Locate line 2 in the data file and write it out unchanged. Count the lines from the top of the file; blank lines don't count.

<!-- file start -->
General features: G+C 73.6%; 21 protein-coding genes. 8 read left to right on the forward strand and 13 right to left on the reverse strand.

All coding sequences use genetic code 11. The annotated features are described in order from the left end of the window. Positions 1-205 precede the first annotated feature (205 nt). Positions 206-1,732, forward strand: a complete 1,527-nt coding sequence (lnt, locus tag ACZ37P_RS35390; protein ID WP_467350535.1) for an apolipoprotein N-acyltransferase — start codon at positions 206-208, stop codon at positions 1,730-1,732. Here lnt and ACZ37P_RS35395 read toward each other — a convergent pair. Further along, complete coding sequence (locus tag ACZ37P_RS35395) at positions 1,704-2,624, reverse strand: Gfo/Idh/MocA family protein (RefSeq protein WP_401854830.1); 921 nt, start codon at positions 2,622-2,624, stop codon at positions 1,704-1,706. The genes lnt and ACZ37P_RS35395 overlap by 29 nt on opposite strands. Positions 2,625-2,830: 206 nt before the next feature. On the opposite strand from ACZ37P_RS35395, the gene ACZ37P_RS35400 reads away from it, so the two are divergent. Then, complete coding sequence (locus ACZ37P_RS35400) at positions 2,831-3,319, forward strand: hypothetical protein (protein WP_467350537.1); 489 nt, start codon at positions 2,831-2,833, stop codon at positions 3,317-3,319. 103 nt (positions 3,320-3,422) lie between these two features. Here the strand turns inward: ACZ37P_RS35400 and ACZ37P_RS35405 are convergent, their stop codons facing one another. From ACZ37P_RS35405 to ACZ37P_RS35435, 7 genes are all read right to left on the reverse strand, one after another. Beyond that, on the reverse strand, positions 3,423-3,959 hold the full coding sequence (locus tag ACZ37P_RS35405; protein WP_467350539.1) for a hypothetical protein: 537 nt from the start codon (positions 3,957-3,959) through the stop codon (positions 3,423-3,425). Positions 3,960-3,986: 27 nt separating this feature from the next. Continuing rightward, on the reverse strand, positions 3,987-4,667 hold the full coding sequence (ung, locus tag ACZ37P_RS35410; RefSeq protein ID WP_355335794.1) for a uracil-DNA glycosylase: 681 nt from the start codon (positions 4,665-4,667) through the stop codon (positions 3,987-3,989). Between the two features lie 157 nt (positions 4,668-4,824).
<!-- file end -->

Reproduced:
All coding sequences use genetic code 11. The annotated features are described in order from the left end of the window. Positions 1-205 precede the first annotated feature (205 nt). Positions 206-1,732, forward strand: a complete 1,527-nt coding sequence (lnt, locus tag ACZ37P_RS35390; protein ID WP_467350535.1) for an apolipoprotein N-acyltransferase — start codon at positions 206-208, stop codon at positions 1,730-1,732. Here lnt and ACZ37P_RS35395 read toward each other — a convergent pair. Further along, complete coding sequence (locus tag ACZ37P_RS35395) at positions 1,704-2,624, reverse strand: Gfo/Idh/MocA family protein (RefSeq protein WP_401854830.1); 921 nt, start codon at positions 2,622-2,624, stop codon at positions 1,704-1,706. The genes lnt and ACZ37P_RS35395 overlap by 29 nt on opposite strands. Positions 2,625-2,830: 206 nt before the next feature. On the opposite strand from ACZ37P_RS35395, the gene ACZ37P_RS35400 reads away from it, so the two are divergent. Then, complete coding sequence (locus ACZ37P_RS35400) at positions 2,831-3,319, forward strand: hypothetical protein (protein WP_467350537.1); 489 nt, start codon at positions 2,831-2,833, stop codon at positions 3,317-3,319. 103 nt (positions 3,320-3,422) lie between these two features. Here the strand turns inward: ACZ37P_RS35400 and ACZ37P_RS35405 are convergent, their stop codons facing one another. From ACZ37P_RS35405 to ACZ37P_RS35435, 7 genes are all read right to left on the reverse strand, one after another. Beyond that, on the reverse strand, positions 3,423-3,959 hold the full coding sequence (locus tag ACZ37P_RS35405; protein WP_467350539.1) for a hypothetical protein: 537 nt from the start codon (positions 3,957-3,959) through the stop codon (positions 3,423-3,425). Positions 3,960-3,986: 27 nt separating this feature from the next. Continuing rightward, on the reverse strand, positions 3,987-4,667 hold the full coding sequence (ung, locus tag ACZ37P_RS35410; RefSeq protein ID WP_355335794.1) for a uracil-DNA glycosylase: 681 nt from the start codon (positions 4,665-4,667) through the stop codon (positions 3,987-3,989). Between the two features lie 157 nt (positions 4,668-4,824).